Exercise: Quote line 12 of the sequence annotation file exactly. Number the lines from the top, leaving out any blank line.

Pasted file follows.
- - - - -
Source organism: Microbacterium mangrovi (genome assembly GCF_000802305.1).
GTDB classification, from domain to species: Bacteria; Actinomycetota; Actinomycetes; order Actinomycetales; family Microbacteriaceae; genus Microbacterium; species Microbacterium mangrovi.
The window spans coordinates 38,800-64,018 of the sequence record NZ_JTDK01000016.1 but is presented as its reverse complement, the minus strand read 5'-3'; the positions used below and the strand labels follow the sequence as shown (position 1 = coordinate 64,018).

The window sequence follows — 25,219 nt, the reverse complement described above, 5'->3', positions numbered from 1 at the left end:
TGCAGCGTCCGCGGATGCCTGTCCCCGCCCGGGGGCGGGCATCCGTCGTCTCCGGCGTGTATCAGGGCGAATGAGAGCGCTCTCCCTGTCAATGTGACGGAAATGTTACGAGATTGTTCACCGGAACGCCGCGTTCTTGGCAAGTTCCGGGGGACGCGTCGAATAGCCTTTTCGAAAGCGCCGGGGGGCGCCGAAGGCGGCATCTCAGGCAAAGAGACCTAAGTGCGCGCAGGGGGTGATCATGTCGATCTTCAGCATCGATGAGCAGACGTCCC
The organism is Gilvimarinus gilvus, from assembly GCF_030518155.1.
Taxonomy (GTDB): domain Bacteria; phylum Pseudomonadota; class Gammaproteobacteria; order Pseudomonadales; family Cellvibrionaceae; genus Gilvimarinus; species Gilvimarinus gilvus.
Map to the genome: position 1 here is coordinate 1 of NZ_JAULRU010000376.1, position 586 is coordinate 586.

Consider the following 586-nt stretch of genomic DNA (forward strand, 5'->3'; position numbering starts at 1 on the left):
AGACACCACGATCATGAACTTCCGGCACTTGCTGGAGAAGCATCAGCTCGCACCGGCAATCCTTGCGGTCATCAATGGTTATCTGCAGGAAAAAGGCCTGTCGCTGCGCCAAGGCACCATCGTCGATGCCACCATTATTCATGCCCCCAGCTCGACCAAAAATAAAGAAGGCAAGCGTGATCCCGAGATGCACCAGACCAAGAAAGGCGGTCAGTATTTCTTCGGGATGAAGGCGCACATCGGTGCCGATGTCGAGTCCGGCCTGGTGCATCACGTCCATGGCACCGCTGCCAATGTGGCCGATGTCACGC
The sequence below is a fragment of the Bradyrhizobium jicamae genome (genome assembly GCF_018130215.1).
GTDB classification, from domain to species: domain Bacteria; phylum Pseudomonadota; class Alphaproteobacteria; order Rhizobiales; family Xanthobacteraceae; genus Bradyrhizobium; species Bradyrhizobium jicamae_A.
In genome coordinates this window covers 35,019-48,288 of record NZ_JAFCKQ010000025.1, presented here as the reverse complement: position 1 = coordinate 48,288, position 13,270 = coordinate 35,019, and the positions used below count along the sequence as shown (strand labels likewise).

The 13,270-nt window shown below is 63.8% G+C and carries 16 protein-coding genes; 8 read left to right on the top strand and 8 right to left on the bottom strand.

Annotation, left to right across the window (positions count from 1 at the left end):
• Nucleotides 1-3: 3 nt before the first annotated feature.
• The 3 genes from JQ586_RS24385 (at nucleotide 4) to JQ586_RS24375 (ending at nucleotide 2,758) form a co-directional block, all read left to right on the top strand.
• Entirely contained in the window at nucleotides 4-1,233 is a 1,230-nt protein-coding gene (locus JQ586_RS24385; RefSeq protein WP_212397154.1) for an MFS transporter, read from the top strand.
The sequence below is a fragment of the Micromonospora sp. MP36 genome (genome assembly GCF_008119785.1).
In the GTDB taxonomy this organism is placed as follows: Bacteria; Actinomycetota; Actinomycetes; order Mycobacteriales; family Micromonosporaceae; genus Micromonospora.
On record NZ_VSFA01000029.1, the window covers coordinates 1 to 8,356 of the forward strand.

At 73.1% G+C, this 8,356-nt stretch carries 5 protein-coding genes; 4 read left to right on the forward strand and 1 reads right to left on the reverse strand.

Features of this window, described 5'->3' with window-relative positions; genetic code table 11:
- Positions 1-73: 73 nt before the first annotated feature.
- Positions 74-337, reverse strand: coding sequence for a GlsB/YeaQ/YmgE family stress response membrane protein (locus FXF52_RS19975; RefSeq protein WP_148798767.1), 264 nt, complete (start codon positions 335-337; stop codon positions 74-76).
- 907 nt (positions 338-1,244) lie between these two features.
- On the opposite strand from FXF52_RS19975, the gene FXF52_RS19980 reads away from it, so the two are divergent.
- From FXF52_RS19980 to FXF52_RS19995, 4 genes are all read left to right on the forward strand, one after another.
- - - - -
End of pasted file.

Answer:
GTDB classification, from domain to species: domain Bacteria; phylum Pseudomonadota; class Alphaproteobacteria; order Rhizobiales; family Xanthobacteraceae; genus Bradyrhizobium; species Bradyrhizobium jicamae_A.